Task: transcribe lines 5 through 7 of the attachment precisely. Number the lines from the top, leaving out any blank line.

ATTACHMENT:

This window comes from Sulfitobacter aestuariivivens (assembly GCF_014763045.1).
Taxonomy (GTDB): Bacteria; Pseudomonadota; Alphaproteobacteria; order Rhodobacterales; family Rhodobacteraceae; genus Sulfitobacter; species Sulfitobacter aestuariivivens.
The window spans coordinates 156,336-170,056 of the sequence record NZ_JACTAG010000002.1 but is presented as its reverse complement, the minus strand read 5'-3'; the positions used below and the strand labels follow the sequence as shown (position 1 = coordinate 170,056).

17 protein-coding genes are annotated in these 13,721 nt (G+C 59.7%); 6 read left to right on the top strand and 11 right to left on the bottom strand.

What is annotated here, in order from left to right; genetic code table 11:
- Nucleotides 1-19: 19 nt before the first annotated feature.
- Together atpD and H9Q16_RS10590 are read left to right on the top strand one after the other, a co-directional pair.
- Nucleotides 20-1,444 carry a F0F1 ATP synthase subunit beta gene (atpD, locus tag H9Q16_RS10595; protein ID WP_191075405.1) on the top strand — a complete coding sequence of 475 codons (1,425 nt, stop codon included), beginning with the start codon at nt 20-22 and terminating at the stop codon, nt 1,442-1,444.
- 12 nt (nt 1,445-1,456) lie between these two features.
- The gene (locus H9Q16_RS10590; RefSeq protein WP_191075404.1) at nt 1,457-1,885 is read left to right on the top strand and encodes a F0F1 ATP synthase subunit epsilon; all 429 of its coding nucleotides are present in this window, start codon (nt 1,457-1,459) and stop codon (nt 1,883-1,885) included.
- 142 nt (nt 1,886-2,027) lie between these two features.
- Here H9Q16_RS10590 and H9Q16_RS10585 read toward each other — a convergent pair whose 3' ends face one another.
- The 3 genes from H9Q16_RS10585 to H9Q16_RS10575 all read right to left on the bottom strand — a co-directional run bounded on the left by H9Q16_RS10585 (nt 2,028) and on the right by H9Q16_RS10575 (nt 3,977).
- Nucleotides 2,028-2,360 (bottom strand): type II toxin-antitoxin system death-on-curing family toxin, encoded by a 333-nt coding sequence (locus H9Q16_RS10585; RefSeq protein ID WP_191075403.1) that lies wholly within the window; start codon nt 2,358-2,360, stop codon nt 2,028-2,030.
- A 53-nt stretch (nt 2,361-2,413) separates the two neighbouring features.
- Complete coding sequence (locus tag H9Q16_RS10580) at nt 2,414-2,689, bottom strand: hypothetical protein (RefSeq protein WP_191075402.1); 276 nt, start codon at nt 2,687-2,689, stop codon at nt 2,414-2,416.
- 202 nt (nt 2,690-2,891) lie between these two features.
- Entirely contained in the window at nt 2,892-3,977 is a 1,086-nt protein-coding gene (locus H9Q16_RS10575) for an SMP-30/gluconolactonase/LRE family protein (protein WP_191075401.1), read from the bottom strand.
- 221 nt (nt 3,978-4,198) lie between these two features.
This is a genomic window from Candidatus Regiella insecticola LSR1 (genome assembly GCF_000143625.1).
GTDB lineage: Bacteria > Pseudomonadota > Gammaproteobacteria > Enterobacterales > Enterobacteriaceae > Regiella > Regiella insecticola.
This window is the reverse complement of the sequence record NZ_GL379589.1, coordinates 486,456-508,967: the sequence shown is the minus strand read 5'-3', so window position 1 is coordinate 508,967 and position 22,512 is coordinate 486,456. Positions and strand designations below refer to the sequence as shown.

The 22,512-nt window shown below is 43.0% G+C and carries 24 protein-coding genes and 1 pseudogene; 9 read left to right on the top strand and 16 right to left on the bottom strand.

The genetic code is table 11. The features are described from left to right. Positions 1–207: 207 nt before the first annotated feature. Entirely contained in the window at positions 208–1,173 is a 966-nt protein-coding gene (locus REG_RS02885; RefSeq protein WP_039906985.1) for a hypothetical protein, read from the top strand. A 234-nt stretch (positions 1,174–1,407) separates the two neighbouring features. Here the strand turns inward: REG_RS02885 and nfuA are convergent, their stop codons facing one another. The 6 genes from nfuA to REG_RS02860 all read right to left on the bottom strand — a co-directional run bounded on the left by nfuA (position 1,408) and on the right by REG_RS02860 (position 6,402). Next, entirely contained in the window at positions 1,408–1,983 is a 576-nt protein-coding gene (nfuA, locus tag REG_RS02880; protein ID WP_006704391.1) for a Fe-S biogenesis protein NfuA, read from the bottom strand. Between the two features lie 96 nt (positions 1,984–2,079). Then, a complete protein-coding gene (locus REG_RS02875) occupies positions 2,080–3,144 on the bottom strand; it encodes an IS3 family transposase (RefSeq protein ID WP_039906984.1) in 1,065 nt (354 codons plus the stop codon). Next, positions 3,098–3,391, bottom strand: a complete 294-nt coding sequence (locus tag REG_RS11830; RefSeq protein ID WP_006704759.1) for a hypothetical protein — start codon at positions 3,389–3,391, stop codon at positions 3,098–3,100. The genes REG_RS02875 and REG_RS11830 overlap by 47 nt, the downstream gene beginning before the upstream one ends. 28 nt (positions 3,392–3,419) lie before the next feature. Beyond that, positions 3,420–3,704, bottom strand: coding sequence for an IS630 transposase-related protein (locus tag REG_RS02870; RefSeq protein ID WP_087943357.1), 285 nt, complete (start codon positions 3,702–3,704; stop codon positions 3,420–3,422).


What is annotated here, in order from left to right; genetic code table 11:
- Nucleotides 1-19: 19 nt before the first annotated feature.
- Together atpD and H9Q16_RS10590 are read left to right on the top strand one after the other, a co-directional pair.